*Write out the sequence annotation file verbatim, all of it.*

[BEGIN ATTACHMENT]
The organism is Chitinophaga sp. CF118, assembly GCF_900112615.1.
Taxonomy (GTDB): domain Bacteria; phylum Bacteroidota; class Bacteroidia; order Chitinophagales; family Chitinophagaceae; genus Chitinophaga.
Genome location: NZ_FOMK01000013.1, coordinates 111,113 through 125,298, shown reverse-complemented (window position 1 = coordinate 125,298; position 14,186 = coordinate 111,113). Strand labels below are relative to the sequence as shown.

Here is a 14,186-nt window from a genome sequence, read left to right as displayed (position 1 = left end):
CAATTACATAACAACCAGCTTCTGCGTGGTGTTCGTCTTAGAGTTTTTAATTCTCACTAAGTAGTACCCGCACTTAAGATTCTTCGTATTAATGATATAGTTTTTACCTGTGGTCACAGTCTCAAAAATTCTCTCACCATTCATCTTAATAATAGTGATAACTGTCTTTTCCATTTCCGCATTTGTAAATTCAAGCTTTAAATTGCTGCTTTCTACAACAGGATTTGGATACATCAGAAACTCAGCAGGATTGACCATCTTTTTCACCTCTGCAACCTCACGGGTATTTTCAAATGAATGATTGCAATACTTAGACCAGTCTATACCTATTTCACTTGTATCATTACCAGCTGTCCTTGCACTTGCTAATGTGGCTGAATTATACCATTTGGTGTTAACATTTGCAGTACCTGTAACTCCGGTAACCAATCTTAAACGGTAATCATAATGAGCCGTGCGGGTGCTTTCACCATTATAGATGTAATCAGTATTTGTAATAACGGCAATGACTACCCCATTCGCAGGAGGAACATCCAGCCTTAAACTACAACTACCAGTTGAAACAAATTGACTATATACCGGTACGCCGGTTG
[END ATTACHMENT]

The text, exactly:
The organism is Chitinophaga sp. CF118, assembly GCF_900112615.1.
Taxonomy (GTDB): domain Bacteria; phylum Bacteroidota; class Bacteroidia; order Chitinophagales; family Chitinophagaceae; genus Chitinophaga.
Genome location: NZ_FOMK01000013.1, coordinates 111,113 through 125,298, shown reverse-complemented (window position 1 = coordinate 125,298; position 14,186 = coordinate 111,113). Strand labels below are relative to the sequence as shown.

Here is a 14,186-nt window from a genome sequence, read left to right as displayed (position 1 = left end):
CAATTACATAACAACCAGCTTCTGCGTGGTGTTCGTCTTAGAGTTTTTAATTCTCACTAAGTAGTACCCGCACTTAAGATTCTTCGTATTAATGATATAGTTTTTACCTGTGGTCACAGTCTCAAAAATTCTCTCACCATTCATCTTAATAATAGTGATAACTGTCTTTTCCATTTCCGCATTTGTAAATTCAAGCTTTAAATTGCTGCTTTCTACAACAGGATTTGGATACATCAGAAACTCAGCAGGATTGACCATCTTTTTCACCTCTGCAACCTCACGGGTATTTTCAAATGAATGATTGCAATACTTAGACCAGTCTATACCTATTTCACTTGTATCATTACCAGCTGTCCTTGCACTTGCTAATGTGGCTGAATTATACCATTTGGTGTTAACATTTGCAGTACCTGTAACTCCGGTAACCAATCTTAAACGGTAATCATAATGAGCCGTGCGGGTGCTTTCACCATTATAGATGTAATCAGTATTTGTAATAACGGCAATGACTACCCCATTCGCAGGAGGAACATCCAGCCTTAAACTACAACTACCAGTTGAAACAAATTGACTATATACCGGTACGCCGGTTG